Good healthy habits to practice daily

My husband and celebrated our 38th wedding anniversary last week, on Dec. 21. We usually mark the occasion by having dinner with our oldest friends, Dick and Kay, a couple who stood up with us on that afternoon all those years ago. Although Dick passed away 6 years ago from pancreatic cancer, we still have dinner every year on Dec. 21 with Kay. Except for this year.   
We couldn’t make reservations at our favorite restaurant to eat, but that wasn’t the only reason. Kay is in the hospital, fighting COVID. 
Bombarded with reminders to “Mask Up," practice Social Distancing by staying 6 feet from each other, and avoid gatherings, it has been a lonelier holiday season for most of us. 
Although these 3 habits have been proved to reduce the spread of COVID in communities, there are two OTHER habits that can make a difference in reducing the risk of transmitting COVID to our loved ones. 
One of the best ways to stay healthy is to develop 2 habits that I call Healthy Habits: Wash or sanitize your hands frequently and thoroughly, and extinguish face touching behavior, particularly avoiding your eyes, nose, and mouth. 
When I teach about antibiotics and infections with my pharmacy and physician assistant students, I always emphasize how they will be on the front lines of medical care. Whether as pharmacists or physician assistants, they’ll be exposed to more infections than if they worked in other settings because their customers or patients will be coughing and sneezing near them. 
These two habits have been shown to help reduce infection long before COVID showed up and will continue to be significant even when COVID is finally vanquished.
Long before COVID, face touching has been associated with the spread of respiratory illnesses such as common colds, influenza, and flulike infections. The area most important to avoid touching is the “T-Zone” of your face: your eyes, nose, and mouth. 
Touching our face with our hands is an unconscious habit for most people. One study done in 2008 observing behavior in the office work setting showed that workers touched their faces nearly 16 times every hour in that environment.
A group of 26 medical students in New South Wales, Australia, in 2015 was observed to touch their faces an average of 23 times per hour. They handled the "T-Zone" of eyes, nose, or mouth 45% of the time.
Earlier this year, a group of 131 clinical staff working in a pediatric specialty clinic in San Francisco was surveyed on whether they thought wearing a mask would change face-touching behavior. Most participants believed that masks would change face-touching but were divided in whether they thought it would increase or decrease it. When clinic clinicians and staff were observed during their workday at the clinic, in situations where they were masked, they touched their face 5.4 times per hour, compared to 20 times an hour when not masked.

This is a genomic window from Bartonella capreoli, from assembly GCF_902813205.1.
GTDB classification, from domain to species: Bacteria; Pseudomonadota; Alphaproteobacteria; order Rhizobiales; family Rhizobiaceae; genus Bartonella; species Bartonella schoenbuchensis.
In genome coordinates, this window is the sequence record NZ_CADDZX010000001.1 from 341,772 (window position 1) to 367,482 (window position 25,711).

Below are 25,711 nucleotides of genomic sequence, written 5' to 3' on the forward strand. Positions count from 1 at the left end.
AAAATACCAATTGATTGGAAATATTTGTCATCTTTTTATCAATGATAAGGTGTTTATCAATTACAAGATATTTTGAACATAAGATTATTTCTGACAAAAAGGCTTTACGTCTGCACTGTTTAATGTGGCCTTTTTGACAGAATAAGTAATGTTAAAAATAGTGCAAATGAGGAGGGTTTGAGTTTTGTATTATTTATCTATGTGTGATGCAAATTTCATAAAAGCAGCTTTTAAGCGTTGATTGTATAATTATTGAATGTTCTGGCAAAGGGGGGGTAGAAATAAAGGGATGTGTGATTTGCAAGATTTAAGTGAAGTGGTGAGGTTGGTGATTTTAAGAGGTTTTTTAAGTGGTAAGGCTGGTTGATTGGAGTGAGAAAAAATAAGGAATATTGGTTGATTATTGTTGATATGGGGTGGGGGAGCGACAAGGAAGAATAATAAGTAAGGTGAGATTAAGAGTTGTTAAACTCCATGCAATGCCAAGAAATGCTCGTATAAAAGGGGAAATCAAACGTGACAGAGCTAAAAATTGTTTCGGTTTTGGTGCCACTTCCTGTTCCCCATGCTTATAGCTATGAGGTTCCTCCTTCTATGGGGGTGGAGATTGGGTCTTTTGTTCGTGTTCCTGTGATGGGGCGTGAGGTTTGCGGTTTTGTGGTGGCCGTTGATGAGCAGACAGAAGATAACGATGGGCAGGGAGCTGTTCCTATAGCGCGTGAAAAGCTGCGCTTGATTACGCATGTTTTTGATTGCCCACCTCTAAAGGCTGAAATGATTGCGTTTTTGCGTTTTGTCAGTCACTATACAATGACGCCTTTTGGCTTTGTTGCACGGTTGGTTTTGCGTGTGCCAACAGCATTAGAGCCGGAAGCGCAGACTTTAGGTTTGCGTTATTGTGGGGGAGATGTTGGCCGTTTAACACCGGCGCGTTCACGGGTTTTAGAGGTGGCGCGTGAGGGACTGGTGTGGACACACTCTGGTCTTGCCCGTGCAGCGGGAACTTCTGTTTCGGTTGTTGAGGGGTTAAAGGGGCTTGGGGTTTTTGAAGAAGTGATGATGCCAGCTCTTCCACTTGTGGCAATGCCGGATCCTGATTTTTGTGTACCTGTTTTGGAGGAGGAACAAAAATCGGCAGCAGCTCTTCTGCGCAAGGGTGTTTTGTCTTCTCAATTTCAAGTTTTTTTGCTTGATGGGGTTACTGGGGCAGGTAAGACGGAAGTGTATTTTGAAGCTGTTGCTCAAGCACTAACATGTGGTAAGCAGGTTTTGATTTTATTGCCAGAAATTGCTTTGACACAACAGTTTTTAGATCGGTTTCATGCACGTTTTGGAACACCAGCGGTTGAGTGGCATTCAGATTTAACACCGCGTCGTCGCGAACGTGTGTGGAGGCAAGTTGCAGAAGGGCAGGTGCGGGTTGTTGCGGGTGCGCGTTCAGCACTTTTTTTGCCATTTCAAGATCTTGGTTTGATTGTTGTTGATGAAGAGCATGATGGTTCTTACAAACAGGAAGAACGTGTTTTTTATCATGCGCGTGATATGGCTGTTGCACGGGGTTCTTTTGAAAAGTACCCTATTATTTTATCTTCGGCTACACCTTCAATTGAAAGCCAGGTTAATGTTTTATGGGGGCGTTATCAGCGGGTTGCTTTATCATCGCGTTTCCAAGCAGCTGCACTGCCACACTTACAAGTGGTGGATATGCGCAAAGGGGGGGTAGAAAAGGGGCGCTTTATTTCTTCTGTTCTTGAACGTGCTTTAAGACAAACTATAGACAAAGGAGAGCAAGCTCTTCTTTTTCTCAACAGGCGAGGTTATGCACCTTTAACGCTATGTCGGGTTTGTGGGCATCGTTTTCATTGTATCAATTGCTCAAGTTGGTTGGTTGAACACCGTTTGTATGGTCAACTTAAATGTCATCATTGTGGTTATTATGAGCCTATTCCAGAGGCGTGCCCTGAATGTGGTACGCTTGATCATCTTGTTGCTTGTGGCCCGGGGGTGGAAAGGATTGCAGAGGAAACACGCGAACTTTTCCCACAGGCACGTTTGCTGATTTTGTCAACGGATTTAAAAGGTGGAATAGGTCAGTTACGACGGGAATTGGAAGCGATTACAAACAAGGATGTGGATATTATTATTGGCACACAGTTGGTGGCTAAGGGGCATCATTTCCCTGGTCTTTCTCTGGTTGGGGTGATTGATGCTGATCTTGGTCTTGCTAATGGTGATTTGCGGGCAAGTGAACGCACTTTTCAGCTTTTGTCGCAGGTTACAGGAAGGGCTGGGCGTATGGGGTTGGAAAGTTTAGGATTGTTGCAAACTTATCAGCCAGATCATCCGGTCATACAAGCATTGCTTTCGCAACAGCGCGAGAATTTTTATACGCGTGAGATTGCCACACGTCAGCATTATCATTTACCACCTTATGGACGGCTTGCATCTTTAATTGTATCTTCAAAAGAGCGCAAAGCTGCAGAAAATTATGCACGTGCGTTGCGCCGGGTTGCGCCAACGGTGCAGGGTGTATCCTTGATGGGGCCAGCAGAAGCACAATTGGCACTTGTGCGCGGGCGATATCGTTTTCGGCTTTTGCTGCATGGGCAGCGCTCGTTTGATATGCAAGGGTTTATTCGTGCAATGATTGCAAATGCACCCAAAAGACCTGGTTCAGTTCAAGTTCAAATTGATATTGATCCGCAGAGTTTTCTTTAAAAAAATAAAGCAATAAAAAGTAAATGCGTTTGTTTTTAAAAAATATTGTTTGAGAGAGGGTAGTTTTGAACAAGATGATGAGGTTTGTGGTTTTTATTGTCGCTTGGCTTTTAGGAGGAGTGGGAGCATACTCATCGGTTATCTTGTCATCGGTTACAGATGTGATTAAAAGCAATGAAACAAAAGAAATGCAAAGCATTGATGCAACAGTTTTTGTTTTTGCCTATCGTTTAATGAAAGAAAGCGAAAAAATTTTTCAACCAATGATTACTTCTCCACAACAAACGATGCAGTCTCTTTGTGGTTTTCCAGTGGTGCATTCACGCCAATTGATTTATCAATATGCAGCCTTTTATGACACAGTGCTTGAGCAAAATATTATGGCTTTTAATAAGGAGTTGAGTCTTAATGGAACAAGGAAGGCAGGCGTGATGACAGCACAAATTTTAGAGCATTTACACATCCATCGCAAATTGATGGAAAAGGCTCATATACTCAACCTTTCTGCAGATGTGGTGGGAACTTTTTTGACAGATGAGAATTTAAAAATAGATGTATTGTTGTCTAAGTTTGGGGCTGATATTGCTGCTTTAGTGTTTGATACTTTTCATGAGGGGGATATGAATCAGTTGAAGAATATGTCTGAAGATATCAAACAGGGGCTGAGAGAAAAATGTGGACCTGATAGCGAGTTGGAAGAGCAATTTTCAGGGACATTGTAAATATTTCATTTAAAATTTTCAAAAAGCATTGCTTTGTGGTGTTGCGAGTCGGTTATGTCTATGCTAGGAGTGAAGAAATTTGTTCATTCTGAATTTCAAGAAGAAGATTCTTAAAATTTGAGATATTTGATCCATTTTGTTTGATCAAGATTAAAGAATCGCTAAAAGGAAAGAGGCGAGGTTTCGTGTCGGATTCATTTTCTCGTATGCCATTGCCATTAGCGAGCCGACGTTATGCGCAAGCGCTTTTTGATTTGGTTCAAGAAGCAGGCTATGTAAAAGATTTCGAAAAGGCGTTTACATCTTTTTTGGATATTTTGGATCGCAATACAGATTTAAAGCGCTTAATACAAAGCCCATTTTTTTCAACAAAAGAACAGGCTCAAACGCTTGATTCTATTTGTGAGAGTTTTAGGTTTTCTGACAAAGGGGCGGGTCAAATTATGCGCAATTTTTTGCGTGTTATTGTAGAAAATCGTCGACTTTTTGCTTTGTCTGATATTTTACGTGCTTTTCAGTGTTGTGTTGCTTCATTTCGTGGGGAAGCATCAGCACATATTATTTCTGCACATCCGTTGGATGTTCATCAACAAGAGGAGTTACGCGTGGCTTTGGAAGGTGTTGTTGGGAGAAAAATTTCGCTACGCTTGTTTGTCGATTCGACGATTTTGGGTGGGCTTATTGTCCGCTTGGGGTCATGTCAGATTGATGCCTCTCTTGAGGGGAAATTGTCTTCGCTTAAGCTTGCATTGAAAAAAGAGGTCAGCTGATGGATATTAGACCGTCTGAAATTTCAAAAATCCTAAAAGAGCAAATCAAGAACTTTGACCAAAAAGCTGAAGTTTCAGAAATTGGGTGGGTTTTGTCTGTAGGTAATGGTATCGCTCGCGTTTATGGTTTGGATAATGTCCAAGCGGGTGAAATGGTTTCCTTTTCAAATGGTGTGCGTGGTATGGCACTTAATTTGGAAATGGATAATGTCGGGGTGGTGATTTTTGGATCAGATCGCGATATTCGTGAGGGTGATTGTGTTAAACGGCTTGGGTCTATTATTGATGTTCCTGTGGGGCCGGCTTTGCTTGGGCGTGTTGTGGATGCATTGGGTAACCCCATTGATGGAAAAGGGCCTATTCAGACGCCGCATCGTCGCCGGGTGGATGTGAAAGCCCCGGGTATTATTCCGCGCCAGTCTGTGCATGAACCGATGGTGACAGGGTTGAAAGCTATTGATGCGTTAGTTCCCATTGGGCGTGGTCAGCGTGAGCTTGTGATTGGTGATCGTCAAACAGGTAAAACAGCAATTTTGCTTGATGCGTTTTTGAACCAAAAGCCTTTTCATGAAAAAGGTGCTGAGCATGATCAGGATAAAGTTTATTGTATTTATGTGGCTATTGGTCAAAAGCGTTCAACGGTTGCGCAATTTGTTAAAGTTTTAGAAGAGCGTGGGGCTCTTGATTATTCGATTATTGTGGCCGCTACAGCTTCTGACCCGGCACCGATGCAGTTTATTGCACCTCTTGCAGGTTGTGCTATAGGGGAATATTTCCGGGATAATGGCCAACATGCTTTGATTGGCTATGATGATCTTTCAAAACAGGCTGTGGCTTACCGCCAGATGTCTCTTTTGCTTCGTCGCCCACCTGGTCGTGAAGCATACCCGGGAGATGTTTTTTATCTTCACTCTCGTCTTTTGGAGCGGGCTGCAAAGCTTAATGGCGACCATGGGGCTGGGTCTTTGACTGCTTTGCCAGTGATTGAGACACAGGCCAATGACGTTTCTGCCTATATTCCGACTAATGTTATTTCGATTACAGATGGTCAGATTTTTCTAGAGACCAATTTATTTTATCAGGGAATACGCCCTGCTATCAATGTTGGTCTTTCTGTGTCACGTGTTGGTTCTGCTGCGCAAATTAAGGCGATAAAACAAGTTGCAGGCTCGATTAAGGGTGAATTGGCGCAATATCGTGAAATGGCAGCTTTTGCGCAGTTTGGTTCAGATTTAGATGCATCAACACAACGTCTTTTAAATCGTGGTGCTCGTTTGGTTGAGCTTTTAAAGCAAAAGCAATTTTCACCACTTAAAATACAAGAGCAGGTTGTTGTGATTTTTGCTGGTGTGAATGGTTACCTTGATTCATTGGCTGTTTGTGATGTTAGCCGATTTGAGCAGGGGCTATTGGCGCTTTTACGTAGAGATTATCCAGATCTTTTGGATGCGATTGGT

Dr. Will Sawyer is a family medicine physician with a passion for preventing infection. He is the founder of the Henry the Hand Foundation, which focuses on teaching school-age children good hand hygiene: washing their hands when dirty and before eating, avoiding coughing or sneezing into their hands, and not putting their fingers into their eyes, nose, or mouth. 
Dr. Sawyer also has studied face-touching behavior in a clinical environment, observing nursing staff, and clinicians working in a family medicine office. Published in 2011, long before COVID and regular use of wearing a mask, the study showed staff and clinicians touched their eyes, nose, or mouth nearly 20 times in two hours. 
Social distancing, wearing a mask, and avoiding gatherings effectively reduce COVID transmission and are TEMPORARY inconveniences. If we all do our best to practice them, we can preserve lives and access to medical care during the pandemic. Thankfully, the vaccines developed against COVID will eventually bring the COVID pandemic under control.
The first week of December is National Handwashing Awareness Week. This year I felt that handwashing was overshadowed by the controversy over mandatory masking and limiting social interactions. 
To Reduce Your Risk of Infection Both Now and in the Future, Practice These Healthy Habits:
1.Wash or sanitize your hands frequently and thoroughly. 
Sing a song while you rub soap or sanitizer over every surface of your hands, including fingernails and between your fingers. 
2.Avoid touching your face.
Do your best to extinguish face touching, especially in the”T-Zone”: your eyes, your nose, and your mouth.
Have a happy and healthy 2021!
Dr. Louise Achey, Doctor of Pharmacy, is a 40-year veteran of pharmacology and author of Why Dogs Can’t Eat Chocolate: How Medicines Work and How YOU Can Take Them Safely. Check out her NEW website for daily tips on how to take your medicine safely.®2020 Louise Achey


User menu

NCW Media Newspapers